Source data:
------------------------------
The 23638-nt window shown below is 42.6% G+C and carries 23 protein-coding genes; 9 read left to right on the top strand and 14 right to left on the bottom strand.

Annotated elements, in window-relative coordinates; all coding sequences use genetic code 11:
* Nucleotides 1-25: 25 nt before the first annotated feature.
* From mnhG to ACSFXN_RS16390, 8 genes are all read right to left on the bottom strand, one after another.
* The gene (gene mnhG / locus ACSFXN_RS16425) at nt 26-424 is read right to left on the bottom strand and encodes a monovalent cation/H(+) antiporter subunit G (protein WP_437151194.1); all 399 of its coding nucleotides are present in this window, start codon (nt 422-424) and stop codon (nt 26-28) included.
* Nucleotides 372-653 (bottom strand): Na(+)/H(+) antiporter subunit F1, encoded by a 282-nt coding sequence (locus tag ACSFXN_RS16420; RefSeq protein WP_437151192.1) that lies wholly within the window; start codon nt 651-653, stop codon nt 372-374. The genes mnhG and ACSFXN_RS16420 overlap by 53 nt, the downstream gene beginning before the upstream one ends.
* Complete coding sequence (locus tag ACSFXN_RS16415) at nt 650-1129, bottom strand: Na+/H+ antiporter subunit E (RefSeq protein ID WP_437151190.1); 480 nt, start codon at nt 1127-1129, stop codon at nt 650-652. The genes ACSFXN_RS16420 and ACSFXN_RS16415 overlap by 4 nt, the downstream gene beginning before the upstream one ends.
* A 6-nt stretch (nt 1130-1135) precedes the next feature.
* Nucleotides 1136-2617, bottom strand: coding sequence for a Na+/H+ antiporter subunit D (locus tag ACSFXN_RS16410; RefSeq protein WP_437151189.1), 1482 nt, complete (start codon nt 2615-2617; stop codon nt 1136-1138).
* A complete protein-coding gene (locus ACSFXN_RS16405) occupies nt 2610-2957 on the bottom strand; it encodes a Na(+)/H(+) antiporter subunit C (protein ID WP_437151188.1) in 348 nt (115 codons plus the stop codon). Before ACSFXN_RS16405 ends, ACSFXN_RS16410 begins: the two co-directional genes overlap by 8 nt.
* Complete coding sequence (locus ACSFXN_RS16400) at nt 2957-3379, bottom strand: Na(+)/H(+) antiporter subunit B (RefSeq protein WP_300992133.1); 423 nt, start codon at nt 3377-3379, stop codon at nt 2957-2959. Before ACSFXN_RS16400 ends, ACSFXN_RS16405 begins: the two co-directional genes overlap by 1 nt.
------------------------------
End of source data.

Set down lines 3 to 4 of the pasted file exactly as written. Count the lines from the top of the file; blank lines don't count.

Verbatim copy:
* Nucleotides 1-25: 25 nt before the first annotated feature.
* From mnhG to ACSFXN_RS16390, 8 genes are all read right to left on the bottom strand, one after another.